Page created on October 7, 2018. Last updated on April 27, 2019 at 15:31
Calcification is the pathological deposition of calcium in tissues. We distinguish two different types: dystrophic calcification and metastatic calcification.
Dystrophic calcification occurs in necrotic, injured or even dead tissues. It occurs with normal calcium level in the blood, meaning that hypercalcaemia is not a prerequisite for this type of calcification.
It begins with an initiation, which is when a calcium “core” is formed. Later will calcium continue to deposit on this core, a process called propagation. The result is the formation of crystalline calcium phosphate.
The initiation and propagation can take place either extra or intracellularly. Extracellularly the calcium core comes from degenerating cells and intracellularly it begins in the mitochondria of dying cells that are no longer able to regulate the intracellular calcium.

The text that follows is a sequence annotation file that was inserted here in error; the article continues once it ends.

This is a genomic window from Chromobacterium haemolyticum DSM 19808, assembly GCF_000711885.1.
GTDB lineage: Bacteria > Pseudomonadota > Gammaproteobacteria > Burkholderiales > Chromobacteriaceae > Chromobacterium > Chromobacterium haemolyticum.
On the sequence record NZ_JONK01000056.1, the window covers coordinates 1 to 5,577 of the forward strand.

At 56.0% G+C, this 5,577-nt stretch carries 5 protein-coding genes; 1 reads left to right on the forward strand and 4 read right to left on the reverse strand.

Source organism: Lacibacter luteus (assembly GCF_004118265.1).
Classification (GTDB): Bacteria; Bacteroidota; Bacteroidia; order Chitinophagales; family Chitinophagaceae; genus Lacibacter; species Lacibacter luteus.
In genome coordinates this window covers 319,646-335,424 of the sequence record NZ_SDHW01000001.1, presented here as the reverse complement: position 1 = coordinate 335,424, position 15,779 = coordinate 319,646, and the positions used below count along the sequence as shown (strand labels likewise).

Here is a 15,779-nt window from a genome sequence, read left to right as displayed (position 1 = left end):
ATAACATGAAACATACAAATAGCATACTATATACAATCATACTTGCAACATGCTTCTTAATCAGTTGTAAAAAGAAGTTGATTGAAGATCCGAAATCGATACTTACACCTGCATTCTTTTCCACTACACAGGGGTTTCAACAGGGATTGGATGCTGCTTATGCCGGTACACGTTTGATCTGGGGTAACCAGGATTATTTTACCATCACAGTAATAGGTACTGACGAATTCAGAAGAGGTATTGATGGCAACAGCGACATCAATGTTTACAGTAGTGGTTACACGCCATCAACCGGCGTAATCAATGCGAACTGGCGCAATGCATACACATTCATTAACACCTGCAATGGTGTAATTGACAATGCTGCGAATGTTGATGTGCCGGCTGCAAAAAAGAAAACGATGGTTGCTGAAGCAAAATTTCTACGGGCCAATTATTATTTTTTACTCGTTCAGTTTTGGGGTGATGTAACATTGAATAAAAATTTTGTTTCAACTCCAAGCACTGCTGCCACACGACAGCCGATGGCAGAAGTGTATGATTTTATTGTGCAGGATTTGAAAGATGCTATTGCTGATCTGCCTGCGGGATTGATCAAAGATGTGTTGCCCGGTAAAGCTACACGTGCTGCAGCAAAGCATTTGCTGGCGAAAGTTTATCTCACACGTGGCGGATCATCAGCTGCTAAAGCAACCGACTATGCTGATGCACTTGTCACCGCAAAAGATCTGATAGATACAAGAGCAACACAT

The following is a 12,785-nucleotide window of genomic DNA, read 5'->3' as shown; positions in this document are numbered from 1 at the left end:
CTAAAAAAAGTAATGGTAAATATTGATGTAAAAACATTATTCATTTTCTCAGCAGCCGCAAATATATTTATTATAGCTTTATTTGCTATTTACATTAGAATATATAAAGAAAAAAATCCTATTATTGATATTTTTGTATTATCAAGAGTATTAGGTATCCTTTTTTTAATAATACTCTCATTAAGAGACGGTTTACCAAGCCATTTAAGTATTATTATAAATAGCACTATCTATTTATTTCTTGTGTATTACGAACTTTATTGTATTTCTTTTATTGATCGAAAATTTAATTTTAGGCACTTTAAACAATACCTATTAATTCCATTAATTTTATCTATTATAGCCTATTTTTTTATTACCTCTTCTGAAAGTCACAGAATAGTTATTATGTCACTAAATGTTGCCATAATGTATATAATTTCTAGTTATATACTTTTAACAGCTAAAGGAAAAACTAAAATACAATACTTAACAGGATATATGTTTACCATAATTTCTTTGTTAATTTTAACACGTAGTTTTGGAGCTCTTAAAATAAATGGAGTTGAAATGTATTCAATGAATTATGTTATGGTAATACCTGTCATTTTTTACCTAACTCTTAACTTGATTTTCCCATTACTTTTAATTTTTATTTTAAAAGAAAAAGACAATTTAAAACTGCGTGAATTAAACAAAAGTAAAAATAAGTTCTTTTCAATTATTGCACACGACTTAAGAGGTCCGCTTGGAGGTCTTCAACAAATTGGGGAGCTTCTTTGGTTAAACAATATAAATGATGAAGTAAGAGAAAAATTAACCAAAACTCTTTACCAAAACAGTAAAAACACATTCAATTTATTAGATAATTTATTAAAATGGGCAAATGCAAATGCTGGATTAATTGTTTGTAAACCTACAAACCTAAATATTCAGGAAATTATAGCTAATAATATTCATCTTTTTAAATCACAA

Dystrophic calcification is seen in these cases:
- Caseous necrosis is a common area for dystrophic calcification
- The calcification that takes place in AS is dystrophic.
- Heart valve disease
- Aging or damaged valves will become calcified, which severely reduces its motion and causes stenosis.
- Cancer cells
Psammoma bodies are concentric calcified structures commonly found in meningioma, thyroid carcinoma and ovarian carcinoma.
In metastatic calcification calcium is deposited in healthy cells and tissues because of hypercalcaemia. Because of this it’s often seen throughout many tissues and is not localized.
Hypercalcaemia can be caused by:
- Vitamin D overdose
- Increased bone reabsorption
- Bone tumours
- Can be due to parathyroid tumour
- Kidney failure
- This results in phosphate retention, which leads to secondary hyperparathyroidism
Metastatic calcification is usually seen in the vasculature, kidneys, lungs and gastric mucosa. It can cause respiratory problems and massive calcification of the kidney, leading to nephrocalcinosis.
No matter the reason for the calcification will the morphology be the same.
On histological examination calcification appears as intra or extracellular basophilic deposits. In chronic calcification can even bone tissue be seen!
Macroscopically calcification looks like fine white granules or clumps.
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